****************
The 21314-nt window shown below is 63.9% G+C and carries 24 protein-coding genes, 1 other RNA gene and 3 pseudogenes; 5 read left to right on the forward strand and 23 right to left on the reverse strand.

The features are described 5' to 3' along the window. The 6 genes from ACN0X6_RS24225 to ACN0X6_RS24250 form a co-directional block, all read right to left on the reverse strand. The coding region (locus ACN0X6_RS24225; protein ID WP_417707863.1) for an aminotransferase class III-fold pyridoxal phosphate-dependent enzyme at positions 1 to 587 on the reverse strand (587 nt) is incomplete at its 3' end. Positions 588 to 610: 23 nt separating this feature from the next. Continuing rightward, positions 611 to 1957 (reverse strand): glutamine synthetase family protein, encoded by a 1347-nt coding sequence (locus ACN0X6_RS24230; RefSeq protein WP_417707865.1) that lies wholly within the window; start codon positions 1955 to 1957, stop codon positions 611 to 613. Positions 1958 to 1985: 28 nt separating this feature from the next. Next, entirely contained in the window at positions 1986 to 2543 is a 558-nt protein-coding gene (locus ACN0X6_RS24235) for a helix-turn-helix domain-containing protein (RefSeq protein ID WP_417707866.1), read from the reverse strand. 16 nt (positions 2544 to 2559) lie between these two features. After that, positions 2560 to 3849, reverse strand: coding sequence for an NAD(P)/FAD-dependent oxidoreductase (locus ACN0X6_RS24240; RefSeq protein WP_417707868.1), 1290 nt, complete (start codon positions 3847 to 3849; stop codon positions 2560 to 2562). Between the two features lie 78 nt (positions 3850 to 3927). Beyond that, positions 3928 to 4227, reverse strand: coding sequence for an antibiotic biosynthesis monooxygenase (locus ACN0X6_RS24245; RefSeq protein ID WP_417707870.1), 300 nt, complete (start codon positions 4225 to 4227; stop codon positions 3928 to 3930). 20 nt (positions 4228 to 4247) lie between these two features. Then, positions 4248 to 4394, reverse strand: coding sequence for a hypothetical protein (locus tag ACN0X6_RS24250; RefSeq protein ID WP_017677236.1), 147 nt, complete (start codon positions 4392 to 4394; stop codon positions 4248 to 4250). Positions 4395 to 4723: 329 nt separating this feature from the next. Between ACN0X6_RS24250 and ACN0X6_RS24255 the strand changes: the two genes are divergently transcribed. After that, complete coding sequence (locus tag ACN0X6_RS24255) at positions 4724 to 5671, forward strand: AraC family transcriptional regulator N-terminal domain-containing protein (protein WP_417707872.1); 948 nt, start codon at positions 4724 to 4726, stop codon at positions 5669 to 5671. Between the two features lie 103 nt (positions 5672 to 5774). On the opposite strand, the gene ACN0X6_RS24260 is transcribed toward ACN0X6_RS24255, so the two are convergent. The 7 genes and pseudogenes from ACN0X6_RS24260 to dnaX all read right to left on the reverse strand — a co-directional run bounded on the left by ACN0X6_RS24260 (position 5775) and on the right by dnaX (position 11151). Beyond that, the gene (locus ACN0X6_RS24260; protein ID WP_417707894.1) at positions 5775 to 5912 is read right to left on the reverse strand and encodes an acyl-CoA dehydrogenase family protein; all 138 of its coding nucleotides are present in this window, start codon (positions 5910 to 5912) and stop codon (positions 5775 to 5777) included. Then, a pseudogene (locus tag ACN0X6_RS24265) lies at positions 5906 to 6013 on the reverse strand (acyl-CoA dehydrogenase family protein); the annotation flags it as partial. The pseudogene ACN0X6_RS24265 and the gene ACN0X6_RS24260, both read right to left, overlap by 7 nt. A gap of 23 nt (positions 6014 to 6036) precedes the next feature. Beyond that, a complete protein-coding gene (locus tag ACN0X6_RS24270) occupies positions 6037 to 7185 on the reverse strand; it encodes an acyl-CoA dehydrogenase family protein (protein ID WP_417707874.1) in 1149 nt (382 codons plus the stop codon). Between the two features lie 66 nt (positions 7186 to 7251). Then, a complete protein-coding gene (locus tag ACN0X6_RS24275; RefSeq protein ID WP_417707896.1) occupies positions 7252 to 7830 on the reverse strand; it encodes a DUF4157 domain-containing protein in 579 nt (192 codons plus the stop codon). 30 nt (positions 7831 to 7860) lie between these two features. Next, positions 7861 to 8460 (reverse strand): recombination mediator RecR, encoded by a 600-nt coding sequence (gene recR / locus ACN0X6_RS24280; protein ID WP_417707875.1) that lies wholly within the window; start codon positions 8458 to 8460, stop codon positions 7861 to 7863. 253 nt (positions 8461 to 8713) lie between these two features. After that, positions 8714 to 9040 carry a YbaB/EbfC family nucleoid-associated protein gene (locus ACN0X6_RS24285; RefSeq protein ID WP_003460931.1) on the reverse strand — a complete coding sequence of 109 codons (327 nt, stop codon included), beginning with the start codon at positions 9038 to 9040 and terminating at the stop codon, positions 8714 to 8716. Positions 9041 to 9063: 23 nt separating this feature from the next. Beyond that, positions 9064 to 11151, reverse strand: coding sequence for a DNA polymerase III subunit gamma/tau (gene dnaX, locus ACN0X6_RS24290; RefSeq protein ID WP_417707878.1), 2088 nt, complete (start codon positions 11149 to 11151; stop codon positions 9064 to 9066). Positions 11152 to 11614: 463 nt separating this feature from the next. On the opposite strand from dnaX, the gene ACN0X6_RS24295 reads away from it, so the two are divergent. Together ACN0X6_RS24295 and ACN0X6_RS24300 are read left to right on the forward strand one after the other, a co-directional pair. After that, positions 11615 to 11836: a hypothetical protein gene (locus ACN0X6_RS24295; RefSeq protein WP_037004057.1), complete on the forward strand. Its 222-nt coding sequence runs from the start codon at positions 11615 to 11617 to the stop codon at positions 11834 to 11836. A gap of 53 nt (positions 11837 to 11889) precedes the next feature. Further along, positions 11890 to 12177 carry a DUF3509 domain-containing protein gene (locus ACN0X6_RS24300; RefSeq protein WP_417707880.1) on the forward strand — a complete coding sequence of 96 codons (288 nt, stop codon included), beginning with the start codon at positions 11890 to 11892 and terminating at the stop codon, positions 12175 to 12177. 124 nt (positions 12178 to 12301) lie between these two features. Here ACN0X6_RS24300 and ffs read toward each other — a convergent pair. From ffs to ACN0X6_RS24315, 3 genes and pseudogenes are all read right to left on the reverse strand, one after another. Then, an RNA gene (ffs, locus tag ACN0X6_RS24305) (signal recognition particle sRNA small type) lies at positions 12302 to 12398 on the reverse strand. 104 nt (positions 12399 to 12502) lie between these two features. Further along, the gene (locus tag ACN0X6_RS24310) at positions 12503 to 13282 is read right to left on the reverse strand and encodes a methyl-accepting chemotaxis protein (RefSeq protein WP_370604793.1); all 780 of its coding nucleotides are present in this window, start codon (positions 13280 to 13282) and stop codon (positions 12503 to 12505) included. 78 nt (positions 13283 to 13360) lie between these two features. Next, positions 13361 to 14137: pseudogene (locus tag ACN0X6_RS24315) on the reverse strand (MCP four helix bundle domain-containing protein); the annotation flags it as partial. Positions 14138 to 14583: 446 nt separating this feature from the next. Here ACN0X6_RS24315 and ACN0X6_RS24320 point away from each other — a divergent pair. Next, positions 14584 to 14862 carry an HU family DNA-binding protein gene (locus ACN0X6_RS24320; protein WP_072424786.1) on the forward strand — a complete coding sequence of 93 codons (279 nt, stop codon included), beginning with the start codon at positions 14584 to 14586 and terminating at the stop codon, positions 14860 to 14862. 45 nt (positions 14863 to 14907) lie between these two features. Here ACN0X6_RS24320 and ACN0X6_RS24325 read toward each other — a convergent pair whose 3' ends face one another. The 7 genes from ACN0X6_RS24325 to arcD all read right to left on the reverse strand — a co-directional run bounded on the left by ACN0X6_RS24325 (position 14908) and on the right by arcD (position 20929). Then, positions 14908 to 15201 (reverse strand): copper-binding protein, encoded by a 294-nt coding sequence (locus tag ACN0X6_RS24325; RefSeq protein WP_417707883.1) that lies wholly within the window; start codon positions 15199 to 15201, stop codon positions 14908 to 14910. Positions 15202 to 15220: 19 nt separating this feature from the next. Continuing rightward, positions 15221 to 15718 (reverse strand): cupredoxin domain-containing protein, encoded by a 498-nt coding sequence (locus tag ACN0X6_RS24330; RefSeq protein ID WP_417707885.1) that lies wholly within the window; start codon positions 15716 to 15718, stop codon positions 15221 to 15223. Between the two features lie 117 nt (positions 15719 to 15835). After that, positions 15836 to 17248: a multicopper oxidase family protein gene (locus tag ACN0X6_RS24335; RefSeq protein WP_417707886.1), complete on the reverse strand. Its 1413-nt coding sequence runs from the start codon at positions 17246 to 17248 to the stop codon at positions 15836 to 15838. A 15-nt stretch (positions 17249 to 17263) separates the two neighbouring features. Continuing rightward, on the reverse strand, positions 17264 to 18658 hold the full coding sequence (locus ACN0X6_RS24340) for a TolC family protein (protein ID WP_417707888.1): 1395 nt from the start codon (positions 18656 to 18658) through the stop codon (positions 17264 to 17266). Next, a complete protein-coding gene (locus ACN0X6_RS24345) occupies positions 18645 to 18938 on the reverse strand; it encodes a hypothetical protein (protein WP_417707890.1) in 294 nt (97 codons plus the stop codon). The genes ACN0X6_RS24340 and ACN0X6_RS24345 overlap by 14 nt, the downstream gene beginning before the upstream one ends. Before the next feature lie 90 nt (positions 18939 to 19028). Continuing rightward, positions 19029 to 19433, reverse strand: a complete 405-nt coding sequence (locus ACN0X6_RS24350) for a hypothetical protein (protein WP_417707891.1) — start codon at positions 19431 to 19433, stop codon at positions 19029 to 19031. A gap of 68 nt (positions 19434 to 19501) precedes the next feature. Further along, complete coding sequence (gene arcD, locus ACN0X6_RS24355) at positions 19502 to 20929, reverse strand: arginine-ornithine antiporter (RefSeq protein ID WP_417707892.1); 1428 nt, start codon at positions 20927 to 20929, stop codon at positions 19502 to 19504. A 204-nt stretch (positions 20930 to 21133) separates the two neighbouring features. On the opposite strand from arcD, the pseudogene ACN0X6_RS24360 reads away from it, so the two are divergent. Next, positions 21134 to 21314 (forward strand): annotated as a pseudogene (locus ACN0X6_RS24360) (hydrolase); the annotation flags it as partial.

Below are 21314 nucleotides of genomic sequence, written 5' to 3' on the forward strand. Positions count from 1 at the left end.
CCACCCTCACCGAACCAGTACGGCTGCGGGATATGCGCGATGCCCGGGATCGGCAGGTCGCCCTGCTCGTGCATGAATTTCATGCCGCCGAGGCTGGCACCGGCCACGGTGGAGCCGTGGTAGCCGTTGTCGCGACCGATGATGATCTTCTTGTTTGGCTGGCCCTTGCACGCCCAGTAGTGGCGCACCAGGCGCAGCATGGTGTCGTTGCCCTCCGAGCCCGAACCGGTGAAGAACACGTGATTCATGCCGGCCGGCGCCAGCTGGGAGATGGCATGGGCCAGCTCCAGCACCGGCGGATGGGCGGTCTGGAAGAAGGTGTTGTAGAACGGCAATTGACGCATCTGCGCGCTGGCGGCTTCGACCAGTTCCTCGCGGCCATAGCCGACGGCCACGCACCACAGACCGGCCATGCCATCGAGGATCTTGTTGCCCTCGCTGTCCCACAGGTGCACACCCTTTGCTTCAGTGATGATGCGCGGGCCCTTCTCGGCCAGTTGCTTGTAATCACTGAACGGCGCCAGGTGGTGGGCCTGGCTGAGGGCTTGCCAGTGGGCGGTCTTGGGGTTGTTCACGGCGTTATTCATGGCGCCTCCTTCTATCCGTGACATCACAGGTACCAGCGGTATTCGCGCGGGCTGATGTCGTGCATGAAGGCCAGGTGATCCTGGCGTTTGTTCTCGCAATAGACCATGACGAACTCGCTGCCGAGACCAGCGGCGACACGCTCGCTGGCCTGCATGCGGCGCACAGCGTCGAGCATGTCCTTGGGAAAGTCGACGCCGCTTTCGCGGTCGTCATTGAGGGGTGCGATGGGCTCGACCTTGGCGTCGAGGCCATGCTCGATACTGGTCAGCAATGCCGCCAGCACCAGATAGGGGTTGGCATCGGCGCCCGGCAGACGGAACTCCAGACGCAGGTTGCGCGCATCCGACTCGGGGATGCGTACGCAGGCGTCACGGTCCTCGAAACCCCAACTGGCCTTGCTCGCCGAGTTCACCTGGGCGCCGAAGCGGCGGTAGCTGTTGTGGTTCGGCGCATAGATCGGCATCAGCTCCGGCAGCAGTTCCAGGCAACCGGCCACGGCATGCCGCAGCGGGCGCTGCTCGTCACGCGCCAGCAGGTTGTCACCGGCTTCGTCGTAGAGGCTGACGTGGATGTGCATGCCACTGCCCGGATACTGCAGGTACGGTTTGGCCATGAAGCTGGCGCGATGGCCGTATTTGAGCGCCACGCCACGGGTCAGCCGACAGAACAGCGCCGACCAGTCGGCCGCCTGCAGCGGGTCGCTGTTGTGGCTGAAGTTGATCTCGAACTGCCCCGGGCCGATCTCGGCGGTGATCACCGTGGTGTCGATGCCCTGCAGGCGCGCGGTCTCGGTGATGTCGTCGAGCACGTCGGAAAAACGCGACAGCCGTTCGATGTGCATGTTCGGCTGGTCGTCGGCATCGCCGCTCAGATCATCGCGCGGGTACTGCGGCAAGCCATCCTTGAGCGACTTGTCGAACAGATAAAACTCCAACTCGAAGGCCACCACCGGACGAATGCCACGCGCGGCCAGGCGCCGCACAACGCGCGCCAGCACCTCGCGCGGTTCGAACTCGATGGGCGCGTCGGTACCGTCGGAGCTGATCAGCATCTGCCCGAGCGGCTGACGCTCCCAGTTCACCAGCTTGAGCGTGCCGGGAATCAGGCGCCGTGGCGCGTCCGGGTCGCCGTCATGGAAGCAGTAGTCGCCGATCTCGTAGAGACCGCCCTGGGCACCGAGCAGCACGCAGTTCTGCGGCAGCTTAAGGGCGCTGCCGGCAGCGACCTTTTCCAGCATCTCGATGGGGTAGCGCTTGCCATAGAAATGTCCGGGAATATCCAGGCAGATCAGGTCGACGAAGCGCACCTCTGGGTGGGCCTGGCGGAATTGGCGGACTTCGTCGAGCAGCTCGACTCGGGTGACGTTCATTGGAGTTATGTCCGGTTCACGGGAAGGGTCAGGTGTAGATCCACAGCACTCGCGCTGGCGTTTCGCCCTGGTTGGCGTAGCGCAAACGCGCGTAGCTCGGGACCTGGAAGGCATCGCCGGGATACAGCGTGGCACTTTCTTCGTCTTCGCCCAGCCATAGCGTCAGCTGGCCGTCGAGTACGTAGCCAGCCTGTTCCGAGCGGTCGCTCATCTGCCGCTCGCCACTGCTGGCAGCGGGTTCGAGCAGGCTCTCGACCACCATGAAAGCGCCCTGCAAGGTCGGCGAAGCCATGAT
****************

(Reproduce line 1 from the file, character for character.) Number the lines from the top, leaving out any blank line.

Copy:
The 21314-nt window shown below is 63.9% G+C and carries 24 protein-coding genes, 1 other RNA gene and 3 pseudogenes; 5 read left to right on the forward strand and 23 right to left on the reverse strand.